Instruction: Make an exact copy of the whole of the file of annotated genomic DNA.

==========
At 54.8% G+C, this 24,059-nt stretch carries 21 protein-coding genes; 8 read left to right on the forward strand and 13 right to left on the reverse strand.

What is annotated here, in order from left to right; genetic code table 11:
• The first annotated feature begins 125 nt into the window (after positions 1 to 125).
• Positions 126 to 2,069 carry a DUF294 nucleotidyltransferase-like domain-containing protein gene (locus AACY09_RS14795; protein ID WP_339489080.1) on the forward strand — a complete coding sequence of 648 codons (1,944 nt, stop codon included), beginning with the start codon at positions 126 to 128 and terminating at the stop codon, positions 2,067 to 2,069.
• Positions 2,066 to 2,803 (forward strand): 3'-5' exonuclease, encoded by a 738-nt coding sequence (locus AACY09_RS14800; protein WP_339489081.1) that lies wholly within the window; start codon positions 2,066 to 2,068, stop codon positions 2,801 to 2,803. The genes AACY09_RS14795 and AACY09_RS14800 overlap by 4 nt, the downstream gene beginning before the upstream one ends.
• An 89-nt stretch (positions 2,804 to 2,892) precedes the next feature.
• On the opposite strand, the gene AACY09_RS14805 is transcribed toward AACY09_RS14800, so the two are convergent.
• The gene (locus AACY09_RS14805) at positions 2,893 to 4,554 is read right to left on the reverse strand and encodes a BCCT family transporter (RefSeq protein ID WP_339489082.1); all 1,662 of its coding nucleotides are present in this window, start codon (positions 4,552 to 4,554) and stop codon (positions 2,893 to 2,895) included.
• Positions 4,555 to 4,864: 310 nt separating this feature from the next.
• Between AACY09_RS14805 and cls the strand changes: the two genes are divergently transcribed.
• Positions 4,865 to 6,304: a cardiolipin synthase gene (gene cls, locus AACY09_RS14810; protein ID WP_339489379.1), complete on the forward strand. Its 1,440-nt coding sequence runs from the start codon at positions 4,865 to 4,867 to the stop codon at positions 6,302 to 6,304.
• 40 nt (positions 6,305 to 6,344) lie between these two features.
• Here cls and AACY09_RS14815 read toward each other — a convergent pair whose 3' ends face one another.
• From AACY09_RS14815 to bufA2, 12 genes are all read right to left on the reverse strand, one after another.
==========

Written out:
At 54.8% G+C, this 24,059-nt stretch carries 21 protein-coding genes; 8 read left to right on the forward strand and 13 right to left on the reverse strand.

What is annotated here, in order from left to right; genetic code table 11:
• The first annotated feature begins 125 nt into the window (after positions 1 to 125).
• Positions 126 to 2,069 carry a DUF294 nucleotidyltransferase-like domain-containing protein gene (locus AACY09_RS14795; protein ID WP_339489080.1) on the forward strand — a complete coding sequence of 648 codons (1,944 nt, stop codon included), beginning with the start codon at positions 126 to 128 and terminating at the stop codon, positions 2,067 to 2,069.
• Positions 2,066 to 2,803 (forward strand): 3'-5' exonuclease, encoded by a 738-nt coding sequence (locus AACY09_RS14800; protein WP_339489081.1) that lies wholly within the window; start codon positions 2,066 to 2,068, stop codon positions 2,801 to 2,803. The genes AACY09_RS14795 and AACY09_RS14800 overlap by 4 nt, the downstream gene beginning before the upstream one ends.
• An 89-nt stretch (positions 2,804 to 2,892) precedes the next feature.
• On the opposite strand, the gene AACY09_RS14805 is transcribed toward AACY09_RS14800, so the two are convergent.
• The gene (locus AACY09_RS14805) at positions 2,893 to 4,554 is read right to left on the reverse strand and encodes a BCCT family transporter (RefSeq protein ID WP_339489082.1); all 1,662 of its coding nucleotides are present in this window, start codon (positions 4,552 to 4,554) and stop codon (positions 2,893 to 2,895) included.
• Positions 4,555 to 4,864: 310 nt separating this feature from the next.
• Between AACY09_RS14805 and cls the strand changes: the two genes are divergently transcribed.
• Positions 4,865 to 6,304: a cardiolipin synthase gene (gene cls, locus AACY09_RS14810; protein ID WP_339489379.1), complete on the forward strand. Its 1,440-nt coding sequence runs from the start codon at positions 4,865 to 4,867 to the stop codon at positions 6,302 to 6,304.
• 40 nt (positions 6,305 to 6,344) lie between these two features.
• Here cls and AACY09_RS14815 read toward each other — a convergent pair whose 3' ends face one another.
• From AACY09_RS14815 to bufA2, 12 genes are all read right to left on the reverse strand, one after another.